The snub was particularly painful because both Ontario and British Columbia had already successfully negotiated their inducements to take on the tax harmonization project.  Quebec had harmonized their system years ago and after seeing that payments were given to others, went cap in hand to Ottawa demanding the same treatment. Thomas Mulcair, a Quebec NDP member accused the Harper government of  double-crossing Quebec(with some justification.)

The latest slap in the face by Mr. Harper towards Quebec, is the legislation adding 30 new seats in Parliament, none of which are to be allocated to Quebec, notwithstanding that this action is wholly justified as Ontario, Alberta and British Columbia have been seriously underrepresented demographically in Parliament. In fact, of all the western nations, Canada has one of the most unfair electoral maps and this legislation will redress the issue of voter equality.

Of course the effect of this is to reduce Quebec's influence (and that of the Bloc Quebecois) in Parliament, something both the Conservatives and the Liberals are pleased with. The seats in question are pretty much up for grabs between the two main parties, so you won't hear a peep from the Liberals when it comes to opposing the bill.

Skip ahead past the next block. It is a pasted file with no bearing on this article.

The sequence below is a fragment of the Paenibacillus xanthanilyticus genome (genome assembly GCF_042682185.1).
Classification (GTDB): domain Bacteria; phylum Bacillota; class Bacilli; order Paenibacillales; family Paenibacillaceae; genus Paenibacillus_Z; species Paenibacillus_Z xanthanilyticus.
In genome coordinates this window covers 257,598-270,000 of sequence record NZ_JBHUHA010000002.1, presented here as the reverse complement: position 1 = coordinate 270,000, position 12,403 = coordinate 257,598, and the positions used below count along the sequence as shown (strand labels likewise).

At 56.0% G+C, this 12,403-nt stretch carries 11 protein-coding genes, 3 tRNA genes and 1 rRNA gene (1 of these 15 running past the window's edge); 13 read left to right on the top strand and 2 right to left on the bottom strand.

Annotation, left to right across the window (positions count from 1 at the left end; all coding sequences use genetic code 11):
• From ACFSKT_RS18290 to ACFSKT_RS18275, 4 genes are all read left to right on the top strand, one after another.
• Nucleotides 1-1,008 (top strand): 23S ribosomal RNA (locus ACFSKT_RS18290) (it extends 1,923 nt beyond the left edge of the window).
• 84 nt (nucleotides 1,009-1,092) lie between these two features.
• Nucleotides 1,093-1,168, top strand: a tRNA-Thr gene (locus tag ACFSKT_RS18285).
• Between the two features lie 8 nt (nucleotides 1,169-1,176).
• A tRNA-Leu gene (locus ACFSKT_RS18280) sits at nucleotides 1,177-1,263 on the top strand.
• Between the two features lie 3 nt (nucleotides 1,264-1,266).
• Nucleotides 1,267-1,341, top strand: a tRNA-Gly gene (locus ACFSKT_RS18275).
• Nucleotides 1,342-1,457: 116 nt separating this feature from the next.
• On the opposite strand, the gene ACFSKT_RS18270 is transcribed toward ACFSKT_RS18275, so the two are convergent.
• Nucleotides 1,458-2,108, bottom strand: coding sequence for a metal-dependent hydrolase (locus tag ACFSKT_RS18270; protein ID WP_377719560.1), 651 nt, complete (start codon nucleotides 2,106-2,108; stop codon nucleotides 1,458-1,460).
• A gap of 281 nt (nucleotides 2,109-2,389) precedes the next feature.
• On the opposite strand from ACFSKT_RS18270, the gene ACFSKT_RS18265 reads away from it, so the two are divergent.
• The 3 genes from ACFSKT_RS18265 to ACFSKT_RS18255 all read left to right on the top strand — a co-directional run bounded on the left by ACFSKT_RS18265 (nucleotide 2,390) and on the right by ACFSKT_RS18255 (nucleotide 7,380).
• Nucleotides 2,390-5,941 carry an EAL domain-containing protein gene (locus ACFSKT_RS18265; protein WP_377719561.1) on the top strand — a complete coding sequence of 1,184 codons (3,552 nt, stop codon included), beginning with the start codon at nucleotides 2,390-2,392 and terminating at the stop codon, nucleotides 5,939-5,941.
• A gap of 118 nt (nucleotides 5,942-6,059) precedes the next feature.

Perhaps now, Quebec will finally understand, that had the province wielded more influence in cabinet, it might have  averted the catastrophe. The devastating effect of the legislation is that a majority government no longer necessarily runs through Quebec.

Mr. Duceppe is already promising that he and his party will defend 'the honour' of Quebec by opposing the legislation vigorously and like before, his huffing and puffing is an exercise in futility.
He has announced that he is setting off on a cross-country tour to assess the future of sovereignty,  an effort to deflect attention from the ongoing calamity in Ottawa.

I can save him the time and frequent flier points by assuring him that at the conclusion, he'll determine that the sovereignty movement is in great shape, that Canadians are unwillingly to satisfy Quebec and that sovereignty is not only necessary but inevitable.

Perhaps he can be successful from shielding Quebeckers from the truth, that their rejection of the main stream federal parties has left the province isolated and unrepresented in the halls of power.

The decision by Quebeckers to thumb their nose at Ottawa is coming home to roost.

Next on the Mr. Harper's agenda - reduced equalization payments. Just wait....